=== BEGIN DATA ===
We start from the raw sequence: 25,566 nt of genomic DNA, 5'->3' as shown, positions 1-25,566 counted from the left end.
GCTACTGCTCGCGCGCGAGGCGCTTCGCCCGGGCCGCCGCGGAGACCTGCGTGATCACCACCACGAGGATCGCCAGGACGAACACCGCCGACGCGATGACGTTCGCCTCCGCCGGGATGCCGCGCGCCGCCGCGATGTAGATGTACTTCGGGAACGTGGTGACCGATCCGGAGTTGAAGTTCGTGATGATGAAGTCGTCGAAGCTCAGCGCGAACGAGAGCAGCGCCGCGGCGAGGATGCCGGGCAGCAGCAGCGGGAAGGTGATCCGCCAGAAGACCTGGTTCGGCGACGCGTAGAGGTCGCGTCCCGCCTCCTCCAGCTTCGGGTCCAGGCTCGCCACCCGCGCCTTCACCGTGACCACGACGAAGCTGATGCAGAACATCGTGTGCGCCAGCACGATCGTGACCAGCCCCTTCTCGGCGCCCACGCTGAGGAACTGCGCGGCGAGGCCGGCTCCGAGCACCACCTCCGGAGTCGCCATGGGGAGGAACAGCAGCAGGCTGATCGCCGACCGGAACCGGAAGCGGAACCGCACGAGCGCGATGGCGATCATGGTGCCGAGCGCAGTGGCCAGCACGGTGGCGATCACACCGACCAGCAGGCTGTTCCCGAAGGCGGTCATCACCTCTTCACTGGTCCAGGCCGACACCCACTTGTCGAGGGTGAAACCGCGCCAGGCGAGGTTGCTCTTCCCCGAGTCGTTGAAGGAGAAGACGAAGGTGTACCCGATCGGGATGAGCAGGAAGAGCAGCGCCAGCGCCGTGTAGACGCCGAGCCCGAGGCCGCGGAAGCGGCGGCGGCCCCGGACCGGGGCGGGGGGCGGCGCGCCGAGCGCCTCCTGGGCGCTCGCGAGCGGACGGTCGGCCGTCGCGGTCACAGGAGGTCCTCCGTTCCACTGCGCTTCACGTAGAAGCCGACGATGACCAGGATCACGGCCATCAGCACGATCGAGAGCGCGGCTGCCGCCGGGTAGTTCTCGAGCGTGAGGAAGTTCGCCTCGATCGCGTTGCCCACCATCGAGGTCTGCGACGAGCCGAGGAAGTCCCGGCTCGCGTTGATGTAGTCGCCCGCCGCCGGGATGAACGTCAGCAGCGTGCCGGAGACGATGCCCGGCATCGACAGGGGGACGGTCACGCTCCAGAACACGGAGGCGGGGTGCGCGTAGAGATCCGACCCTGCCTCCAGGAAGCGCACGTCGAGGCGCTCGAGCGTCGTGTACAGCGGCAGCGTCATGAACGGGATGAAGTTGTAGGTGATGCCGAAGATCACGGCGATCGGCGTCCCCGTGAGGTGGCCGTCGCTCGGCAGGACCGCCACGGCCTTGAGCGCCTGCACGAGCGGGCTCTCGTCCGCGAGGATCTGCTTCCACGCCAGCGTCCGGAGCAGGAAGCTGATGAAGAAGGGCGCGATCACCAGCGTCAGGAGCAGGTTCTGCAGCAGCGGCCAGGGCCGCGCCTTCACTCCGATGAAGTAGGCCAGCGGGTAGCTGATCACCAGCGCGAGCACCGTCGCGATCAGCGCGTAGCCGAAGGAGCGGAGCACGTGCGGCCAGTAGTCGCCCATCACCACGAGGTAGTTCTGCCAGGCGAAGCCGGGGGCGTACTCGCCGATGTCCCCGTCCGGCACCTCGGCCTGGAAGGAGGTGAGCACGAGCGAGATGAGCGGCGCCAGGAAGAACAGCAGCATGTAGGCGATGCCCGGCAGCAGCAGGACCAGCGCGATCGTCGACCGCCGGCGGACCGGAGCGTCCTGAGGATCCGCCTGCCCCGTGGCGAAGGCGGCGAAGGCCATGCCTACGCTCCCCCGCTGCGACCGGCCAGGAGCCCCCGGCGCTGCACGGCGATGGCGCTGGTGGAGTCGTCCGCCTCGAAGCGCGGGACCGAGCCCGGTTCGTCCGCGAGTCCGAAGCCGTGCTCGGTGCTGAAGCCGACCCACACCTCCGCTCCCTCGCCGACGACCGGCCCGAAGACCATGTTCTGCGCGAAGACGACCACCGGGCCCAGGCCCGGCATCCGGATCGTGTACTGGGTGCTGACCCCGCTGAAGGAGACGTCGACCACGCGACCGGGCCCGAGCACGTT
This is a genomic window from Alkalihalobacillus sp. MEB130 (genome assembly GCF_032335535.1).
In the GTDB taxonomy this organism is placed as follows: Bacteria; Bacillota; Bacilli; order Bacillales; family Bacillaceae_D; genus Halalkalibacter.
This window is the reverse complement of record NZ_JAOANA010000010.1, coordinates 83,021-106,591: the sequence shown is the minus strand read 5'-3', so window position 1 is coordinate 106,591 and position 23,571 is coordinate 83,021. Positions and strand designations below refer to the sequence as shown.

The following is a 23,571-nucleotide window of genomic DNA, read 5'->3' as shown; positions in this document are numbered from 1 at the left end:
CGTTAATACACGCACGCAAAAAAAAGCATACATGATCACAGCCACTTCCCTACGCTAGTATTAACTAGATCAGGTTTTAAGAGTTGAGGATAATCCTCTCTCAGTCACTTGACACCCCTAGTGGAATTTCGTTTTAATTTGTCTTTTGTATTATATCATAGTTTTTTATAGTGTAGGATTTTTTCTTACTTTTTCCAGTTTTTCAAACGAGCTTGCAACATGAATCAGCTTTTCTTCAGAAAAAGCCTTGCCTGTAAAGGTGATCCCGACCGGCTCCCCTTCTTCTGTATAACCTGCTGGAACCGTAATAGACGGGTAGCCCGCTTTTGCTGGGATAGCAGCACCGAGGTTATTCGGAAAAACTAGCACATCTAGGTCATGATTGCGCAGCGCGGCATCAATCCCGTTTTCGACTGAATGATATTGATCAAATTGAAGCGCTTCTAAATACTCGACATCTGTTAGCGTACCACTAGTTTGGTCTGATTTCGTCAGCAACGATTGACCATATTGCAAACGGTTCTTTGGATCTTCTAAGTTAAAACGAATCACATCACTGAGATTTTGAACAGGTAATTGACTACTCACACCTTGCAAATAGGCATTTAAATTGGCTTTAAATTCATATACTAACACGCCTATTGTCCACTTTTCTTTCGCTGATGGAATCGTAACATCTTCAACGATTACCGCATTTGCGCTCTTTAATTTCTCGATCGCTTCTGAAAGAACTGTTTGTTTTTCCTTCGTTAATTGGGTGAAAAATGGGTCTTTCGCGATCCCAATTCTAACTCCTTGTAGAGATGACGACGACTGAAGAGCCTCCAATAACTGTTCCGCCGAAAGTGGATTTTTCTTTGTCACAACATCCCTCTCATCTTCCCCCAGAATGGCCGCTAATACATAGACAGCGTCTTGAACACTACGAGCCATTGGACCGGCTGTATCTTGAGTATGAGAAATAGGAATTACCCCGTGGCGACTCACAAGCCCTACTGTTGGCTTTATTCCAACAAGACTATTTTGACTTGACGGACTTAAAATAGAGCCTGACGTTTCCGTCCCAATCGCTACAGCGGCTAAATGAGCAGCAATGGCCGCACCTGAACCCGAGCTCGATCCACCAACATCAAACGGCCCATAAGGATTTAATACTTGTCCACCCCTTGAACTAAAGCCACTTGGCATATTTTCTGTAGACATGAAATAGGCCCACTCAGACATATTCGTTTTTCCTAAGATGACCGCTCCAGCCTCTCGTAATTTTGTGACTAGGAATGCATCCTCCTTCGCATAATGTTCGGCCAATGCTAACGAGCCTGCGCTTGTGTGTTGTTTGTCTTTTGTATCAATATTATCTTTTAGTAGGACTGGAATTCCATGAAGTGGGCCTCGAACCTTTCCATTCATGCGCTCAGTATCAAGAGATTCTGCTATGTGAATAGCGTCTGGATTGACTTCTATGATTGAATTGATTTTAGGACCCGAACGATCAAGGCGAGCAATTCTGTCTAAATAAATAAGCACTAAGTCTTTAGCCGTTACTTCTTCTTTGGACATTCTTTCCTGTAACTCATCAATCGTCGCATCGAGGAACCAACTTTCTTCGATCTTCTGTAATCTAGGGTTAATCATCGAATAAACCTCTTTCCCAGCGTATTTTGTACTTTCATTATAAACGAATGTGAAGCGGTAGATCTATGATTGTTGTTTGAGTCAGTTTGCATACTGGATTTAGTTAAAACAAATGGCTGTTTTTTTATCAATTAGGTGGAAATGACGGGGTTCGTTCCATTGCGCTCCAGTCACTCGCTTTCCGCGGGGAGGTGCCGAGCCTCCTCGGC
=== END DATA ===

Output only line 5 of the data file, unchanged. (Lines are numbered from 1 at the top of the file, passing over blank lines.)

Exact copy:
This window is the reverse complement of record NZ_JAOANA010000010.1, coordinates 83,021-106,591: the sequence shown is the minus strand read 5'-3', so window position 1 is coordinate 106,591 and position 23,571 is coordinate 83,021. Positions and strand designations below refer to the sequence as shown.